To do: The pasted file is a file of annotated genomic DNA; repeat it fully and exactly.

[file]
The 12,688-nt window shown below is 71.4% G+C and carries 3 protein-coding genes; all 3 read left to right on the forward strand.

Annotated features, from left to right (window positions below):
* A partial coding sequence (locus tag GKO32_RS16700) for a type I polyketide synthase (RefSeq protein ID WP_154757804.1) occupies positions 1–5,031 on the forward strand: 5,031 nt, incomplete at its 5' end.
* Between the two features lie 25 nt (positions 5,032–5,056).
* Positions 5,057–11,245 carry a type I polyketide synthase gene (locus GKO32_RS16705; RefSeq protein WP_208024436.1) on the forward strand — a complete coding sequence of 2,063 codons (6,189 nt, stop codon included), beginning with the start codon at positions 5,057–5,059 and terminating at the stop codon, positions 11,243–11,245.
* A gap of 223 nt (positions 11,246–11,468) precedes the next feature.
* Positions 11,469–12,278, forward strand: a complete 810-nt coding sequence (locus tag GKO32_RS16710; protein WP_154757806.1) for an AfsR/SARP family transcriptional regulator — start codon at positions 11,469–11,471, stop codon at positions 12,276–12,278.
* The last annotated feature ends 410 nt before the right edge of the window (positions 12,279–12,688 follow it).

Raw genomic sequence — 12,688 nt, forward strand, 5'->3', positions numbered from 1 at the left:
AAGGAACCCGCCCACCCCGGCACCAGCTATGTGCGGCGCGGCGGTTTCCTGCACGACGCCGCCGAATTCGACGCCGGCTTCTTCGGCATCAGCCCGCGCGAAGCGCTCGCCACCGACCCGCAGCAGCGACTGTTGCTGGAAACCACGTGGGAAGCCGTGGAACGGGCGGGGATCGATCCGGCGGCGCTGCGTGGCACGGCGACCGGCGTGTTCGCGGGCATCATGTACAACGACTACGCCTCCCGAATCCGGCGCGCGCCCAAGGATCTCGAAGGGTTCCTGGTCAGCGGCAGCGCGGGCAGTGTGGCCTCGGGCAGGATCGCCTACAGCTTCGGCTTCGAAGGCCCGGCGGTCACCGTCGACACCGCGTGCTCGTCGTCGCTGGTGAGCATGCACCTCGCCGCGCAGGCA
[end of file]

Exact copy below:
The 12,688-nt window shown below is 71.4% G+C and carries 3 protein-coding genes; all 3 read left to right on the forward strand.

Annotated features, from left to right (window positions below):
* A partial coding sequence (locus tag GKO32_RS16700) for a type I polyketide synthase (RefSeq protein ID WP_154757804.1) occupies positions 1–5,031 on the forward strand: 5,031 nt, incomplete at its 5' end.
* Between the two features lie 25 nt (positions 5,032–5,056).
* Positions 5,057–11,245 carry a type I polyketide synthase gene (locus GKO32_RS16705; RefSeq protein WP_208024436.1) on the forward strand — a complete coding sequence of 2,063 codons (6,189 nt, stop codon included), beginning with the start codon at positions 5,057–5,059 and terminating at the stop codon, positions 11,243–11,245.
* A gap of 223 nt (positions 11,246–11,468) precedes the next feature.
* Positions 11,469–12,278, forward strand: a complete 810-nt coding sequence (locus tag GKO32_RS16710; protein WP_154757806.1) for an AfsR/SARP family transcriptional regulator — start codon at positions 11,469–11,471, stop codon at positions 12,276–12,278.
* The last annotated feature ends 410 nt before the right edge of the window (positions 12,279–12,688 follow it).

Raw genomic sequence — 12,688 nt, forward strand, 5'->3', positions numbered from 1 at the left:
AAGGAACCCGCCCACCCCGGCACCAGCTATGTGCGGCGCGGCGGTTTCCTGCACGACGCCGCCGAATTCGACGCCGGCTTCTTCGGCATCAGCCCGCGCGAAGCGCTCGCCACCGACCCGCAGCAGCGACTGTTGCTGGAAACCACGTGGGAAGCCGTGGAACGGGCGGGGATCGATCCGGCGGCGCTGCGTGGCACGGCGACCGGCGTGTTCGCGGGCATCATGTACAACGACTACGCCTCCCGAATCCGGCGCGCGCCCAAGGATCTCGAAGGGTTCCTGGTCAGCGGCAGCGCGGGCAGTGTGGCCTCGGGCAGGATCGCCTACAGCTTCGGCTTCGAAGGCCCGGCGGTCACCGTCGACACCGCGTGCTCGTCGTCGCTGGTGAGCATGCACCTCGCCGCGCAGGCA